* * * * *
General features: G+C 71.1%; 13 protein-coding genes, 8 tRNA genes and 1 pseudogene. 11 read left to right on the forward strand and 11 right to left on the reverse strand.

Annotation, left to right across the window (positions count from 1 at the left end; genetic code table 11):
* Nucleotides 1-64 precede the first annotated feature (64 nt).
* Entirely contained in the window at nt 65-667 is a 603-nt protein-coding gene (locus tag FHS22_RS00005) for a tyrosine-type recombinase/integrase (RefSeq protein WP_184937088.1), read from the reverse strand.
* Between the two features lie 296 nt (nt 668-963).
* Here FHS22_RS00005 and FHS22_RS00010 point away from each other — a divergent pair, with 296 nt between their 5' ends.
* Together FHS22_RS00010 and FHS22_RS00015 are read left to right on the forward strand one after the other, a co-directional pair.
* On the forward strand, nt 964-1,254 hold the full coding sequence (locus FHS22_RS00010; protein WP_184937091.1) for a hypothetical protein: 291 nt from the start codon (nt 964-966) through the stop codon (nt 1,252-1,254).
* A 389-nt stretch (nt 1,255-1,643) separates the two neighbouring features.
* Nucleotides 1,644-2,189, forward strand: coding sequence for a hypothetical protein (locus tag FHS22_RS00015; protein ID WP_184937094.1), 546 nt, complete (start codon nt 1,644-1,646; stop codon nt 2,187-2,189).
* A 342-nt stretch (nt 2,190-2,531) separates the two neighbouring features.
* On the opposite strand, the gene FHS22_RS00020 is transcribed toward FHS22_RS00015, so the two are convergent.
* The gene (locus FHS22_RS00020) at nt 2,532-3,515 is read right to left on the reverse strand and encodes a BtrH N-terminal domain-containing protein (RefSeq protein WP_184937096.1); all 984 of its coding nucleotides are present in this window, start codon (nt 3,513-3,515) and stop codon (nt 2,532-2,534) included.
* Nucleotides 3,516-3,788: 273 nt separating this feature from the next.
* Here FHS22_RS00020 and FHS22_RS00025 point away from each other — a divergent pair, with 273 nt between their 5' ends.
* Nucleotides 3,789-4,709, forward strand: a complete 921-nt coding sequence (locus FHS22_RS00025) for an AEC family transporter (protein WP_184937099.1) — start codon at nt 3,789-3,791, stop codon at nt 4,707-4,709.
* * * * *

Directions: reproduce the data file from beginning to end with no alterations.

General features: G+C 71.1%; 13 protein-coding genes, 8 tRNA genes and 1 pseudogene. 11 read left to right on the forward strand and 11 right to left on the reverse strand.

Annotation, left to right across the window (positions count from 1 at the left end; genetic code table 11):
* Nucleotides 1-64 precede the first annotated feature (64 nt).
* Entirely contained in the window at nt 65-667 is a 603-nt protein-coding gene (locus tag FHS22_RS00005) for a tyrosine-type recombinase/integrase (RefSeq protein WP_184937088.1), read from the reverse strand.
* Between the two features lie 296 nt (nt 668-963).
* Here FHS22_RS00005 and FHS22_RS00010 point away from each other — a divergent pair, with 296 nt between their 5' ends.
* Together FHS22_RS00010 and FHS22_RS00015 are read left to right on the forward strand one after the other, a co-directional pair.
* On the forward strand, nt 964-1,254 hold the full coding sequence (locus FHS22_RS00010; protein WP_184937091.1) for a hypothetical protein: 291 nt from the start codon (nt 964-966) through the stop codon (nt 1,252-1,254).
* A 389-nt stretch (nt 1,255-1,643) separates the two neighbouring features.
* Nucleotides 1,644-2,189, forward strand: coding sequence for a hypothetical protein (locus tag FHS22_RS00015; protein ID WP_184937094.1), 546 nt, complete (start codon nt 1,644-1,646; stop codon nt 2,187-2,189).
* A 342-nt stretch (nt 2,190-2,531) separates the two neighbouring features.
* On the opposite strand, the gene FHS22_RS00020 is transcribed toward FHS22_RS00015, so the two are convergent.
* The gene (locus FHS22_RS00020) at nt 2,532-3,515 is read right to left on the reverse strand and encodes a BtrH N-terminal domain-containing protein (RefSeq protein WP_184937096.1); all 984 of its coding nucleotides are present in this window, start codon (nt 3,513-3,515) and stop codon (nt 2,532-2,534) included.
* Nucleotides 3,516-3,788: 273 nt separating this feature from the next.
* Here FHS22_RS00020 and FHS22_RS00025 point away from each other — a divergent pair, with 273 nt between their 5' ends.
* Nucleotides 3,789-4,709, forward strand: a complete 921-nt coding sequence (locus FHS22_RS00025) for an AEC family transporter (protein WP_184937099.1) — start codon at nt 3,789-3,791, stop codon at nt 4,707-4,709.